It’s then about making the small changes we talk about regularly in this blog to start taking back control of their lives and recharging their batteries.
• Eating a good quality diet.
• Drinking plenty of water.
• Ditching the quick “energy fixes” of caffeine, alcohol and sugar which bring a short term burst of energy followed by a crashing low.
• Taking regular – but gentle – exercise.
• Having a night time routine to encourage a good night’s sleep.
• And, while it may sound counter intuitive, a 20 minute “power nap” during the day can make all the difference too.
• Regular time out to reduce stress, perhaps with meditation, deep breathing or other relaxation techniques.
• Asking for help, whether professional or within their circle or family and friends. And this can often be the hardest thing to do.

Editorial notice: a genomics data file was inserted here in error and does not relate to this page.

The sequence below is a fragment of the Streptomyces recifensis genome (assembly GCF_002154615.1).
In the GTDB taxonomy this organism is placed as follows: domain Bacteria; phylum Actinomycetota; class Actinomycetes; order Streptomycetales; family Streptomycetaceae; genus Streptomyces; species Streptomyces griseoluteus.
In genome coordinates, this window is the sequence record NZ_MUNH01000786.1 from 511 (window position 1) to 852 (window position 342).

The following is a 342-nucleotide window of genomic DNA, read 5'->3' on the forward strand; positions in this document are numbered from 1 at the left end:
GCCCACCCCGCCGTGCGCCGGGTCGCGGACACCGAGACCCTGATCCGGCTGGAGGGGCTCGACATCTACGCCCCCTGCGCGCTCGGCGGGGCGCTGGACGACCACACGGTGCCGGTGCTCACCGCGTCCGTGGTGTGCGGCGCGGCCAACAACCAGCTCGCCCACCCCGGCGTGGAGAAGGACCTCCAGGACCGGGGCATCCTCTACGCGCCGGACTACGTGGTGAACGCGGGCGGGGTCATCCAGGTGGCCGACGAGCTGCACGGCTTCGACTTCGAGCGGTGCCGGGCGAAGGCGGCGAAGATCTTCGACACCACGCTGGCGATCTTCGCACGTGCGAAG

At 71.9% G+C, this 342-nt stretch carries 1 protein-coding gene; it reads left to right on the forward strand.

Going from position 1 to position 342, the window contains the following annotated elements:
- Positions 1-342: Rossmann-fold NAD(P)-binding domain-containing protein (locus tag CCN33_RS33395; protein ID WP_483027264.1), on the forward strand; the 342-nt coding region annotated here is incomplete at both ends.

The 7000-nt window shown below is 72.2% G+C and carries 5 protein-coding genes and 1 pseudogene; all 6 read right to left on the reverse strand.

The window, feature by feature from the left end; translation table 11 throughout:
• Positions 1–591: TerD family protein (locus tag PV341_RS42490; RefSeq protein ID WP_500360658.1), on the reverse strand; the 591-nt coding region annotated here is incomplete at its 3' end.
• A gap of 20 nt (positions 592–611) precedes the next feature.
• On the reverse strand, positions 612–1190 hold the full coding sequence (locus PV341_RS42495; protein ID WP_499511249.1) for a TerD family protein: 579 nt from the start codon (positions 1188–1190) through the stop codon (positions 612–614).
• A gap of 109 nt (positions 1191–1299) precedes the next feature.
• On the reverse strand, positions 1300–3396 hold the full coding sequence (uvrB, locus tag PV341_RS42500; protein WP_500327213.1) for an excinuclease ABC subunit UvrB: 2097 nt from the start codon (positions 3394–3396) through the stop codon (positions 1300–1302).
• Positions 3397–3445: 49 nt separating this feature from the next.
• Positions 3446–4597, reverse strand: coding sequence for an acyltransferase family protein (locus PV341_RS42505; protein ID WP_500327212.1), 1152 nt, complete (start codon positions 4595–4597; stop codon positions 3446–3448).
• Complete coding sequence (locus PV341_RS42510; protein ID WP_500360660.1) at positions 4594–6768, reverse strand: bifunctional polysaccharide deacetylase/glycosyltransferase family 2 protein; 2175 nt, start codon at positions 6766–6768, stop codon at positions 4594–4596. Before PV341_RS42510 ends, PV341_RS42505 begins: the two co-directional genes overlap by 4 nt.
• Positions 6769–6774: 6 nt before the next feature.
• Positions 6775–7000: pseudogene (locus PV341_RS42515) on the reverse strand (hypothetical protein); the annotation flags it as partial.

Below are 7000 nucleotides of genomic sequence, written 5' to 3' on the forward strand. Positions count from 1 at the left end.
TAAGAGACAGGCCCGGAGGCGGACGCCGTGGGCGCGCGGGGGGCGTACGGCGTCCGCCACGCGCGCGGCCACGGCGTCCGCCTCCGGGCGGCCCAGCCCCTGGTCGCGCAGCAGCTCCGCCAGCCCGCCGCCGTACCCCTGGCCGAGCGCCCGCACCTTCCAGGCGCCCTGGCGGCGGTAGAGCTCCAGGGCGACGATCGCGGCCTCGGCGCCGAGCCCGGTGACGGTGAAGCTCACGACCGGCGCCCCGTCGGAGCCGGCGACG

• Taking a good quality Vitamin B Complex or specific Adrenal support.
While it isn’t what Clients want to hear, it’s important to remember that it took time – years or, sometimes, decades – for the strain to start to show. This means that it’s going to take a little time to get things moving in the right direction. However, by seeing – often for the first time – what they’ve been through and starting to take steps to address this, Clients feel much better for simply taking back control of their lives.
Before we go, we’d just like to return to the all too often response from conventional practitioners that there’s no specific blood test for Adrenal Fatigue. While this is true in one sense, it is possible to measure levels of particular hormones in the blood. However, there is such a large range of what is considered “normal”, that it’s all too easy for people to come within the normal range while still showing symptoms. For this reason, looking at their particular timeline and how these events affected them, will usually give a much more accurate picture.
As always, the choice is yours.